June 9, 2016
When you build and evolve a managed platform, there are a variety of resources to think and reason about. These could be:
- Local dependencies – file system (local, network based mounts)
- External dependencies – REST services (proprietary APIs, public APIs)
- State stores – data stores (firm-hosted, cloud-hosted stores,…)
- Platform services – services that manage the platform functionality (provisioning, runtime management, operational tooling,…)
- Managed Resources – these are resources that your platform is managing on behalf of clients. These are the bread-and-butter abstraction over which you typically will have most control
- Desired States – this is the list of features that must be made available for regular processing, when platform is being upgraded, when platform is undergoing routine maintenance, etc.
This isn’t an exhaustive list by any means but my intention is to summarize resources a managed platform is made up of. There are numerous benefits in making your platform machine readable. You can now:
- Think about the assumptions your team is making about non-functional requirements and characteristics of your internal services, dependencies, and managed resources. These would be things like response time, availability, etc. and can help you design and tune integration proxies.
- Catalogue features that are important for your clients and under what conditions (e.g. ability to handle a provisioned resource, upgrading, etc.). More specifically, define the relationship between features and resource dependencies.
- Define all these elements in a single, consistent, machine readable definition. This will allow your team to view resources and their state, visualize and report feature dependencies.
- Design/ implement feature toggling – feature states can be derived using resources
- Apply self-healing techniques – reset resource (e.g. close and re-initialize a corrupt connection pool, automatically start service instances in the event of a host crashing, etc.)
I will explore each of these points in much more detail in follow up posts. Needless to say, getting your platform in a machine readable state has several benefits.
June 8, 2016
There are a number of risks when your platform integrates with an external service / dependency. For instance, here are a few risks and things that can go wrong:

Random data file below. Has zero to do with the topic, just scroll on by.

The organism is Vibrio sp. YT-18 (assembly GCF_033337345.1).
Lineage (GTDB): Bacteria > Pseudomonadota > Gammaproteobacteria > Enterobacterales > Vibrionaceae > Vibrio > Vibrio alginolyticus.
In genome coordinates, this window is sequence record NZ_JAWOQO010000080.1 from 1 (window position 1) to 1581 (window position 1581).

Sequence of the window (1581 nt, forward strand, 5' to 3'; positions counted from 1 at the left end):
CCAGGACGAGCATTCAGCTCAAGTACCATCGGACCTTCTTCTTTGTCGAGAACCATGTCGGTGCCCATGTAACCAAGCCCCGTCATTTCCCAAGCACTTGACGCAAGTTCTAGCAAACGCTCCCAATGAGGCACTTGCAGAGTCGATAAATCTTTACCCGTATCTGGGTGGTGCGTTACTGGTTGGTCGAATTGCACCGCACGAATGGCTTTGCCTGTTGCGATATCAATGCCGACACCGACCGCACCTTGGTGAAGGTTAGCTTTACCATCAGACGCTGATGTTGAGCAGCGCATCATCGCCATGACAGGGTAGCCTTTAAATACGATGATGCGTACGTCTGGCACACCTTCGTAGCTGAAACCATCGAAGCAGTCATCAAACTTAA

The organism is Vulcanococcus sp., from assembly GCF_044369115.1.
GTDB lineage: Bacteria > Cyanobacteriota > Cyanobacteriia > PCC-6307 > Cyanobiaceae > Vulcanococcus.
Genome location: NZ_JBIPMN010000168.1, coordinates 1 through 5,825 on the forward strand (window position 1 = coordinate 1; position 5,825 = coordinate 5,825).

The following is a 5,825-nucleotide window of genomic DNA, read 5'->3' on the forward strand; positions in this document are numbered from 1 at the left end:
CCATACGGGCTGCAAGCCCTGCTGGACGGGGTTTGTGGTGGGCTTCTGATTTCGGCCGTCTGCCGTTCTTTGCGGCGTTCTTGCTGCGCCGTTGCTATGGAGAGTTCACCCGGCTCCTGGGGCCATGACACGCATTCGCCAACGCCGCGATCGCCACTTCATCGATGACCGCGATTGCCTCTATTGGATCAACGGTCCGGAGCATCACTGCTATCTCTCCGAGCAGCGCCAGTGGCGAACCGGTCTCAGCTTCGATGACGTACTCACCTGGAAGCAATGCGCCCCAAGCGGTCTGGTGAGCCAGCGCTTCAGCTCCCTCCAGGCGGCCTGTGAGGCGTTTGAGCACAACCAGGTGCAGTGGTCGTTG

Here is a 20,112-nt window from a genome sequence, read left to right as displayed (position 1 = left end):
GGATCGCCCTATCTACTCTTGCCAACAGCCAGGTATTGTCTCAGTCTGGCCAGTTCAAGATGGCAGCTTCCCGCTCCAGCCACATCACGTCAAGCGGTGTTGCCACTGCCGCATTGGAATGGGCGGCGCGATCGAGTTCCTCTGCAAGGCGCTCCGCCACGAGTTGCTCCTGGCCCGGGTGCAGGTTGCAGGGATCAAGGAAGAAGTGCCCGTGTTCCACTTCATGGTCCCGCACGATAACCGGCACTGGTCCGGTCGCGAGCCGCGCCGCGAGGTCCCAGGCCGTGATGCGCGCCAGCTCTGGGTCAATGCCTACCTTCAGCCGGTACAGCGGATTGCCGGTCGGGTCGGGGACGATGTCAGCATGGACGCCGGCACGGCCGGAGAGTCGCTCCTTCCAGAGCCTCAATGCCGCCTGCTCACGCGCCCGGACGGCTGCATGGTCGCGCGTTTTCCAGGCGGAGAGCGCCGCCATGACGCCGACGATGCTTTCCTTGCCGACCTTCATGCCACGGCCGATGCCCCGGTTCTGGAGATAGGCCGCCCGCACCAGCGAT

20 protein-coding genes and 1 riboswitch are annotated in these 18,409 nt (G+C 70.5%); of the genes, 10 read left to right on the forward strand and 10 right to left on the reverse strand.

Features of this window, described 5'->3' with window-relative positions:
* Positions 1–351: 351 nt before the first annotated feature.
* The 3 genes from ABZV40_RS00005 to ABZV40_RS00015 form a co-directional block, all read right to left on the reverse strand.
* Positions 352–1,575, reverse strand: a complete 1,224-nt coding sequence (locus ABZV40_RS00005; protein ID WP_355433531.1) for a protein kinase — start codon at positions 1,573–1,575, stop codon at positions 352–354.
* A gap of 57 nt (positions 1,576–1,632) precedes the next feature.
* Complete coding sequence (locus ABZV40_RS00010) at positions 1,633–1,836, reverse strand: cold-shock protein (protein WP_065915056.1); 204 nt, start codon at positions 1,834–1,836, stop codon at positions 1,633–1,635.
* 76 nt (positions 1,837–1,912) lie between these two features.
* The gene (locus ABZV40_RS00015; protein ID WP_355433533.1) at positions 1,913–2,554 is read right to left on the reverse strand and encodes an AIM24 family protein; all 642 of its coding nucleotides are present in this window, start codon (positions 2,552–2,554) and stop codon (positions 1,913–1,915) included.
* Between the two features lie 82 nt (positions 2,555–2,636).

- Doesn’t respond at all. Just blocks indefinitely eating client-side resources.
- Responds progressively slower – i.e. response time degradation.
- Needs retry logic to deal with transient failures (Note: obviously care needs to be taken if the call isn’t idempotent!)
- Responds with an unexpected return code – e.g. internal server error or service unavailable error, etc.
- Gets overwhelmed by the rate of requests being set to it. Ideally, it should have protection against this but what if it is not entirely in your team’s control.
- Becomes unavailable throwing runtime exceptions forcing undesirable side-effects on the caller rather than failing fast.
Michael Nygard in his book Release It! talks about leveraging circuit breakers to deal with integration risks. Broadening that idea a bit, we could combine circuit breakers and mediation into a more generic Integration Proxy component. This proxy could implement a number of common concerns when working with external APIs:
- Capture response time and route metrics to an analytics agent asynchronously
- Monitor stale connections and automatically reset them if possible
- Host the circuit breaker with associated logic to toggle based on service health
- Provide “fallback” responses if circuit breaker kicks in to disable integration point.
- Host sleep / retry invocation logic using parameters like interval and max attempts
- Automatically flush pending / bufferred messages when service is available again.
- Enable request and response capture – specially for debugging production issues.
June 5, 2016
Production incidents are one of the best avenues to accelerate the maturity of a managed platform. While incidents are stressful when we are dealing with them they provide clear and direct feedback on gaps in the platform. First, don’t indulge in blame games and don’t waste time fretting that it has happened. Second, if you step back from the heat incidents are an excellent means to learn more about your assumptions and risks.
- Did you assume that an external dependency will always be available? More specifically, did you assume that the dependency will respond within a certain threshold latency window?